Feeling rough and seeing double, Austin says that when he was offered a massage on his first day at the monastery, he anticipated gentle caresses from the petite masseuse. Instead, the 29-year-old former army cook was painfully thumped and poked. "It felt great after she stopped, though," he admits, "and by this time, at the rehab place I went to before this one, I was hurting a lot more than I am now. It must be the herbs."

The rigorous detoxification process requires addicts to take the purgative elixir for the first five days. Alcoholics or opium addicts, who risk vomiting blood, are given black herbal pastilles instead. The monastery's sexagenarian herbalist, Wala Yanghun, gathers fresh ingredients from the garden and brews the bitter black medicine in a vat. Visitors who use the monastery steam baths in the afternoon drink a diluted tea made to the same formula. It tastes revolting, rather like castor oil churned with coffee grounds, pond scum, and laced with Fisherman's Friend lozenges.

It was in the early Sixties that the outreach programme at Wat Thamkrabok took off, when opium addiction was becoming a widespread problem. Wandering hippies who completed the programme spread the word, and foreign addicts began to arrive unannounced. Its popularity peaked in 1997, linked to a boom in methamphetamine addiction. More than 2,000 desperate addicts requested help from the abbot to quit. Numbers have since dropped, but more than 400 people detoxed at the monastery last year, and 125 have passed through since January this year.

Sajta, the sacred vow of abstinence, is as much a key as the medicine, Phra Hans explains. If addicts treat it frivolously and go back on their promise, the monastery will not excuse them. No second chances at detox are possible. Thamkrabok is not a clinic with a revolving door. After a week, the abbot dispenses a kahtah, a divine phrase that must be committed to memory and repeated in case of temptation. The holy paper is swallowed by the addict.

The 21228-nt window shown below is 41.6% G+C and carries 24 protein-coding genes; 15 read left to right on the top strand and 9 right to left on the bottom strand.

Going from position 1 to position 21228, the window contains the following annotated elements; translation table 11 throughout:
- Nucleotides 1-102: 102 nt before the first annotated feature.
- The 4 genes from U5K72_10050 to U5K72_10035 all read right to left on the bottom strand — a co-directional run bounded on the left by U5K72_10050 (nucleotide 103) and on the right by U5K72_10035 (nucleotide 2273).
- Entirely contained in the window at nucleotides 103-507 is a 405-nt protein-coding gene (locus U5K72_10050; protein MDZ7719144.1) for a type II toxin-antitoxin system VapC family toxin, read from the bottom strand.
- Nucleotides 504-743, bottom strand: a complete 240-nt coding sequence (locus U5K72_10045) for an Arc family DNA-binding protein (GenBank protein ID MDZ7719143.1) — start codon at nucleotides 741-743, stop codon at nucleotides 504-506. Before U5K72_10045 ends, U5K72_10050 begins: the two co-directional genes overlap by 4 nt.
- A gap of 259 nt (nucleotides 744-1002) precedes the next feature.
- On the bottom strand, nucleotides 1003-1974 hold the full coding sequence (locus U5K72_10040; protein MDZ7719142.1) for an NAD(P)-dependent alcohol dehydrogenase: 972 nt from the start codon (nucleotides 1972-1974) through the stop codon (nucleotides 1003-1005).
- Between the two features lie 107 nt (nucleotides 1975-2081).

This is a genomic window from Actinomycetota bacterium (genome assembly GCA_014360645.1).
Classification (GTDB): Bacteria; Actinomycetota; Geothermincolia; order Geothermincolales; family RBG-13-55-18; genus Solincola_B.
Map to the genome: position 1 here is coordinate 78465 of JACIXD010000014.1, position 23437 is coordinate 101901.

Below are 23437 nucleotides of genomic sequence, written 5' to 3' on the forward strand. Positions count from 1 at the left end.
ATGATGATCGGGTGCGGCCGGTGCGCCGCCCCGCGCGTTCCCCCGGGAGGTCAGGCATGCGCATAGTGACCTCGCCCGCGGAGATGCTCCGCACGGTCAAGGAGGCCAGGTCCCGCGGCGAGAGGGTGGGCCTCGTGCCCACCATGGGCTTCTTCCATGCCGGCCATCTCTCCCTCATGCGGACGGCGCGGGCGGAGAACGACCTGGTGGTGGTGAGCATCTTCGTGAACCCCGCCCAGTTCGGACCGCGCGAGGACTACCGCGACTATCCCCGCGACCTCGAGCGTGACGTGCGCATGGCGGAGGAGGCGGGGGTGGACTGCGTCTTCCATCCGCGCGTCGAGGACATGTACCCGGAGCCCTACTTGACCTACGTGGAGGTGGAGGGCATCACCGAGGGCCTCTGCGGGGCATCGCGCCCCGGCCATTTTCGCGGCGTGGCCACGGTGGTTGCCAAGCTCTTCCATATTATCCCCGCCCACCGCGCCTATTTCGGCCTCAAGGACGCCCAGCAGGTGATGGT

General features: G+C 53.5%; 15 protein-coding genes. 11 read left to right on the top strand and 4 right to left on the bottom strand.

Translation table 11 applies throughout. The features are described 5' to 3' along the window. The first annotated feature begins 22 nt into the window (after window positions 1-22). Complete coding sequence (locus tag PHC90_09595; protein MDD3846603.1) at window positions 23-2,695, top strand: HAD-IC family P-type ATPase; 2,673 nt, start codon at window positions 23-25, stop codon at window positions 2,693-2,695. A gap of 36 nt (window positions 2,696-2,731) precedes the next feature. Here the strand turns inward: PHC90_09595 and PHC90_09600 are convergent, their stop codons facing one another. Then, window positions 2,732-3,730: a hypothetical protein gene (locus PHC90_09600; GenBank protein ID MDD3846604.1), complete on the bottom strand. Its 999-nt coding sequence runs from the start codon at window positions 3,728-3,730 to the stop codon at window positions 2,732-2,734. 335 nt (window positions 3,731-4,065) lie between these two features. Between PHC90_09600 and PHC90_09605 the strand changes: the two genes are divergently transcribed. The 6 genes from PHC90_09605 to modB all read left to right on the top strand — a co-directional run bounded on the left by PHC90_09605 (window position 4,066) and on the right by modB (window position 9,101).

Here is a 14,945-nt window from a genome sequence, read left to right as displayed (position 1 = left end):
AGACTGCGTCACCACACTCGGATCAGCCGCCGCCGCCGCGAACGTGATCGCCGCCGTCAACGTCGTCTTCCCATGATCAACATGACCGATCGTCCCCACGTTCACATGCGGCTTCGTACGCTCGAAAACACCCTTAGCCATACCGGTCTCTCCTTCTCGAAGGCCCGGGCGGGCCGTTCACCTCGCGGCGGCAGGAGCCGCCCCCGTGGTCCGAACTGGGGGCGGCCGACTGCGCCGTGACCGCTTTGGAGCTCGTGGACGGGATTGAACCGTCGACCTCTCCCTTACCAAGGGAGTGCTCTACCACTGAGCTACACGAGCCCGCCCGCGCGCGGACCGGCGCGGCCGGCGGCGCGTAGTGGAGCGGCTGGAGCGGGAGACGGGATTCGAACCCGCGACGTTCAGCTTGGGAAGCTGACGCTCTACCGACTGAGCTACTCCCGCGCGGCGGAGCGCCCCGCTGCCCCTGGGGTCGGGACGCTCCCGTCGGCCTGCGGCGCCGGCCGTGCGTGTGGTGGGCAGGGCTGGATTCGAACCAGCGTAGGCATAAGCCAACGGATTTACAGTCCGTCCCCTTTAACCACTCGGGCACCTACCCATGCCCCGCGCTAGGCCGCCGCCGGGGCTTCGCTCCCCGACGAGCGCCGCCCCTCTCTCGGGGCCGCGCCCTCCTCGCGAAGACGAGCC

Unlike a classic 12-step programme, in which addicts place responsibility for their lives in a greater power, the Thamkrabok way stresses the importance of experiencing all the agonies of withdrawal. Through pain, the addicts can forge mental strength to figure out what drove them to seek oblivion in drugs or drink. Addicts are not encouraged to consider themselves victims, but must will themselves to be stronger than the substances they crave.

Phra Hans likens the detox programme at Thamkrabok to the epic journey of the hero. On his quest, a hero must seek out an alien place and humbly accept the help of strangers in order to return home transformed.

Well, if nothing else, Thamkrabok is quintessentially alien. Rather than meditate in quiet repose, the recovering addict monks are kept busy realising the abbot's eccentric visions. They have built a 100-ton water wheel that may eventually be put to use on Bangkok's canals, as well as a mammoth speedboat, which perches unfinished in the monastery grounds. Towering statues of Buddha, elephant-headed sculptures, and outsize busts of the abbot's spectacle-wearing aunt are scattered about the grounds. The bodies of the abbot's deceased siblings are now at rest inside hefty coffins here, and are embalmed in homemade fluid, which the monks are required to change regularly.

If Austin and his four British roommates can endure the hardships of this brutal purge, and journey with their Thai colleagues through all the paranoia and the pain, their task is indeed heroic.